Maureen Johnson

13 Little Blue Envelopes

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13 Little Blue Envelopes Summary

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13 Little Blue Envelopes is a 2005 young adult realistic novel by American author Maureen Johnson. Set in New York and throughout Europe, the story follows shy, seventeen-year-old Virginia (Ginny) Blackstone on an adventurous journey of acceptance and self-discovery spurred on by her late artistic aunt Peg. When Peg suffers a fatal illness, she leaves behind thirteen little blue envelopes, or instructions, for Ginny to follow. With four key rules to abide by, Ginny travels across Europe on a quest to open the letters and discover whom her aunt Peg really was. Along the way, Ginny breaks out of her own timid shell, learning to enjoy herself, and having the greatest experience of her young life. The novel has been called “sophisticated and humorous” by Kirkus Reviews, as well as “sensitive” and “authentically portrayed” by Booklist.

Narrated in the first person by Virginia (Ginny) Blackstone, the story begins in New York. Ginny is a shy teenager who lives with her straight-laced parents in New Jersey. While on summer vacation in New York, Ginny goes to the 4th Noodle Penthouse, a restaurant she hasn’t frequented in two years. There, Ginny receives a package postmarked from London. Inside the package is a series of envelopes left by Ginny’s aunt Peg who died of brain cancer three months ago. Peg was an aspiring painter whose artistic free spirit was frowned upon by Ginny’s rigid parents. Ginny’s mom insists that it is okay for Ginny to like Peg, as long as she doesn’t want to be like her. Ginny, who has always admired Peg’s spontaneous way of life, has been too timid to follow in her footsteps. Now, Ginny has the chance to act spontaneously by adhering to the instructions left behind by Aunt Peg in the thirteen envelopes. Ginny is given four rules to abide by on her trip: she can only travel with what fits in her knapsack, she cannot bring a diary or use foreign language aids, she cannot bring extra money or use credit cards, and she cannot use or travel with any electronic devices. Peg leaves Ginny $1,000 for a passport and one-way plane ticket to London to begin her quest. Only when Ginny completes the task of a letter, can she open the next.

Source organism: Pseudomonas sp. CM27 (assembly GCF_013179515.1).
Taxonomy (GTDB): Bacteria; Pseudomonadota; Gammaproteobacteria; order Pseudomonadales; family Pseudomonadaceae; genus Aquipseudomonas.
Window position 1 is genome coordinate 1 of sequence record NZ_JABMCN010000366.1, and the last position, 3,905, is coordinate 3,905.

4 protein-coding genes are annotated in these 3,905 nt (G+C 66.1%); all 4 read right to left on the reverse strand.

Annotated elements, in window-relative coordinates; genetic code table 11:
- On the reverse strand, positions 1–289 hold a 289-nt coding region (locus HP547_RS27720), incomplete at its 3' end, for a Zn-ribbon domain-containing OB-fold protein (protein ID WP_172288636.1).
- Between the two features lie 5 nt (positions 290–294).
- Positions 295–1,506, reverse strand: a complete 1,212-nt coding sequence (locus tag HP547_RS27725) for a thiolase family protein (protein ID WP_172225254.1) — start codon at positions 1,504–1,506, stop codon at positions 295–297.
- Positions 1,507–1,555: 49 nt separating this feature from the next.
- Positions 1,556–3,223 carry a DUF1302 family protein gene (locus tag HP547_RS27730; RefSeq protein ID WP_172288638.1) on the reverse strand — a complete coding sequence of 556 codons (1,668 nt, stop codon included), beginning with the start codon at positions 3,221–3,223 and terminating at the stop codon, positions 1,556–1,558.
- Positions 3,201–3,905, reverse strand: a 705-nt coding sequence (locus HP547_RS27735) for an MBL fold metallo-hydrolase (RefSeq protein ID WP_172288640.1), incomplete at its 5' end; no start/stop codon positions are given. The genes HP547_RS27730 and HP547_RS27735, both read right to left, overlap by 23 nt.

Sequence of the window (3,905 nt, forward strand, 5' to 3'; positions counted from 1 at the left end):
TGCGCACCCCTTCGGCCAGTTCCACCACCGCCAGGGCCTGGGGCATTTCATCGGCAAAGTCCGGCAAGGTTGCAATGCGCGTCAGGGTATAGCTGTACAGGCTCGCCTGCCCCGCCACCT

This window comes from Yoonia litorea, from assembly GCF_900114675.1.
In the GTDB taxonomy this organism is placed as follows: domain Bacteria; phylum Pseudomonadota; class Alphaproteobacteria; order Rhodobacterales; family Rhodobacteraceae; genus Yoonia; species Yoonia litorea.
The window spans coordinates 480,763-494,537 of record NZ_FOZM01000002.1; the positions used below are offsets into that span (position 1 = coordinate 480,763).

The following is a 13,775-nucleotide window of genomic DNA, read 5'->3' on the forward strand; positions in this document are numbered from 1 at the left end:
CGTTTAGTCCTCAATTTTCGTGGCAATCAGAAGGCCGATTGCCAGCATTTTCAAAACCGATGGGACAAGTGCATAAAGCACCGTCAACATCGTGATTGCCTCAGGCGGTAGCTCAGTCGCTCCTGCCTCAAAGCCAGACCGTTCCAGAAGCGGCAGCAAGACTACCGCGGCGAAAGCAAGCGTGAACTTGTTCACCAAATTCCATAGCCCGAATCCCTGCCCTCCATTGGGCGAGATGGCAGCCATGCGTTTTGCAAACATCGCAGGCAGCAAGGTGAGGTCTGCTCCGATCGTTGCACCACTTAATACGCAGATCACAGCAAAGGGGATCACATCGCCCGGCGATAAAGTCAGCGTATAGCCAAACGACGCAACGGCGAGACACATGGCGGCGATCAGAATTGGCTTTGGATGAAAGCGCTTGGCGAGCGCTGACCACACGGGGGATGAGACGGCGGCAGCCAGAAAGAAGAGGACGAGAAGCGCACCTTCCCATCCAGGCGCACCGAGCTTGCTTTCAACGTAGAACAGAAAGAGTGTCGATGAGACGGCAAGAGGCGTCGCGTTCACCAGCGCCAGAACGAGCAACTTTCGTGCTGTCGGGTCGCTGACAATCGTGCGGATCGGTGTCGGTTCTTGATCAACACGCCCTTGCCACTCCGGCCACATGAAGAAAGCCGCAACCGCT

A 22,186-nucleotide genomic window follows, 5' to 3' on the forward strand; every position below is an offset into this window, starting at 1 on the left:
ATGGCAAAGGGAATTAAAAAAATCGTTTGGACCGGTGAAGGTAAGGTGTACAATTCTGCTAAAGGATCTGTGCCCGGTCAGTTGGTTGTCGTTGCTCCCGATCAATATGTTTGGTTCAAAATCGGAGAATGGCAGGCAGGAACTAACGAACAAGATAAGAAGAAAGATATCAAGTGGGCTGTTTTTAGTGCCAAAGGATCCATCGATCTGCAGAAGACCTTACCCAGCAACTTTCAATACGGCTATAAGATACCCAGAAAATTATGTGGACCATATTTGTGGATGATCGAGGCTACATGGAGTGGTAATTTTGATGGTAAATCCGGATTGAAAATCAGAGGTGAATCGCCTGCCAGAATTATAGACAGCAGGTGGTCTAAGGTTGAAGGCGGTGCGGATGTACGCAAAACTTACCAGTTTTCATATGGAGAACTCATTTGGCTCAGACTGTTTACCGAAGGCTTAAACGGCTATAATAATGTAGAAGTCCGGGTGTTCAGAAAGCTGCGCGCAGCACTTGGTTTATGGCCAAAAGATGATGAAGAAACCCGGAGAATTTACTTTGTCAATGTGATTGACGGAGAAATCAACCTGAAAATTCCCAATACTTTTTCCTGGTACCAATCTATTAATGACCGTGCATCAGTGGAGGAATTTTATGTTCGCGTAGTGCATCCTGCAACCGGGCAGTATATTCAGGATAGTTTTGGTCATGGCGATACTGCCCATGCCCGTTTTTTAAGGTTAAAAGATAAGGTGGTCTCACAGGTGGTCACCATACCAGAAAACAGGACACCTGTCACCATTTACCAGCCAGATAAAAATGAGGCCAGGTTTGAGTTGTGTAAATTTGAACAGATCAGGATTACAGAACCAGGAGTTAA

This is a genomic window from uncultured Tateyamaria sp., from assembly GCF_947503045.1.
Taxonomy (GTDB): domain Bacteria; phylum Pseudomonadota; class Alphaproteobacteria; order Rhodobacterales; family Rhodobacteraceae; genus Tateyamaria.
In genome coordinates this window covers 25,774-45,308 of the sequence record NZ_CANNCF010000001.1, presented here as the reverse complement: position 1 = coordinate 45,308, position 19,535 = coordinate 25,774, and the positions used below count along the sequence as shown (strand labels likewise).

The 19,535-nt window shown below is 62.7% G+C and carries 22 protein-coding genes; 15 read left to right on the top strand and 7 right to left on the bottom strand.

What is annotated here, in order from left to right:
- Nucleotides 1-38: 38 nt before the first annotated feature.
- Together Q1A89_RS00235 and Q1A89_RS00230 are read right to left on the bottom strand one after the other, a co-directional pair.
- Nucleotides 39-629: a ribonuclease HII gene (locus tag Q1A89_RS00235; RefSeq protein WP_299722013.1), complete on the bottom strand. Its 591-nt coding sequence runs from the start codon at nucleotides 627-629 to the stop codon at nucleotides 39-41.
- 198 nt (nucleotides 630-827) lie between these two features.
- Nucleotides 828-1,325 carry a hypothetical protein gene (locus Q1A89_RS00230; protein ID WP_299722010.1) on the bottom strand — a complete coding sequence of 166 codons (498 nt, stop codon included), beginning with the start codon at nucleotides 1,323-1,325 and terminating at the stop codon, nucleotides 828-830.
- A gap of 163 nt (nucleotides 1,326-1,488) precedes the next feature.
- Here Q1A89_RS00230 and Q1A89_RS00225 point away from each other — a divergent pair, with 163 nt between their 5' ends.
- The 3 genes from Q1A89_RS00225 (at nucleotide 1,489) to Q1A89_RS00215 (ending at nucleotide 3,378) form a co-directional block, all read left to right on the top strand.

Ginny is nervous about her journey at first, but since Peg was her favorite aunt (Peg even named Virginia), she agrees to play along. Arriving in London, Ginny visits 54A Pennington Street, per Peg’s first instruction. There, Ginny meets Richard Murphy, Peg’s best friend and former roommate. Richard invites Ginny to Harrods, the sprawling department store where he works. The size of the store, the countless items inside, and the ornate architecture of the building awes Ginny. In the third letter, Peg implores Ginny to gift 500 British pounds to an artist she likes. This leads to Ginny meeting Keith Dobson, the nineteen-year-old playwright who wrote Starbucks: The Musical. Ginny develops a crush on Keith, and the two travel to Edinburgh, Scotland to meet Peg’s artistic guru, Mari Adams. Mari gives Ginny an impermanent tattoo on her shoulder. Ginny has an argument with Keith after he steals a mini-Godzilla statue from Mari, prompting their separation.

Awakening in Rome, Ginny follows a group of tourists to the Roman Coliseum. As an offering to the Vestal Virgins, Ginny leaves a US quarter on the grass between the statues. She opens the next letter, which takes her to Paris, where she stays in a hostel and studies the artistic masters at the Louvre. Ginny reunites with Keith in Paris, who claims that fate brought them back together. They leave the hostel, walk the streets of Paris, and trespass on a cemetery. They argue over the stolen figurine once more, and Ginny parts ways with Keith. Ginny’s next letter directs her to Amsterdam, where she is to meet Peg’s friend Charlie and visit the Rijksmuseum to examine “The Night Watch” painting. Ginny visits a horrendous hotel called The Apple and stays with a frenetic family. Following her time in Amsterdam, Ginny travels to Denmark, where she meets four Australian tourists: Emmet, Bennett, Nigel, and Carrie. The group, dubbing itself the “Blue Envelope Gang,” watches the midnight sun from a houseboat, and follows Peg’s penultimate letter to Corfu, Greece. En route, the twelfth letter explains that Ginny is allowed to open the final envelope whenever she pleases.

While in Greece, Ginny’s knapsack is stolen with the unopened thirteenth letter inside. Her bankcard is overdrawn, so Ginny asks Richard to help her return to England. In London, Richard tells Ginny that he married Peg in her final days before dying, thereby making him Ginny’s uncle. Already distraught by her trying journey, Ginny hysterically runs out of Richard’s flat and heads to Keith’s house. Ginny returns to Richard’s the following day, which leads to the discovery of a collection of Peg’s paintings left in the attic of Harrods department store. The collection is eventually sold off at auction, with the proceeds going to Ginny as her inheritance from Peg. Ginny never recovers the thirteenth letter, but instinctively knows that it instructs Ginny to tell Richard that Peg loved him. The novel ends with Ginny writing a letter to Peg telling her that, despite losing the last letter, Ginny understands what it is meant to convey. Ginny leaves half of her inheritance to Richard and travels back home to New Jersey. Just as Aunt Peg lived with a free spirit, Ginny’s journey has taught her how to step out of her comfort zone and enjoy a fruitful life. Aunt Peg gave Ginny the experience of a lifetime.

Maureen Johnson is a New York Times Bestselling author of several young-adult novels, including the Shades of London series, the Suite Scarlett series, the Truly Devious series, and the sequel to 13 Little Blue Envelopes, The Last Little Blue Envelope, published in 2011.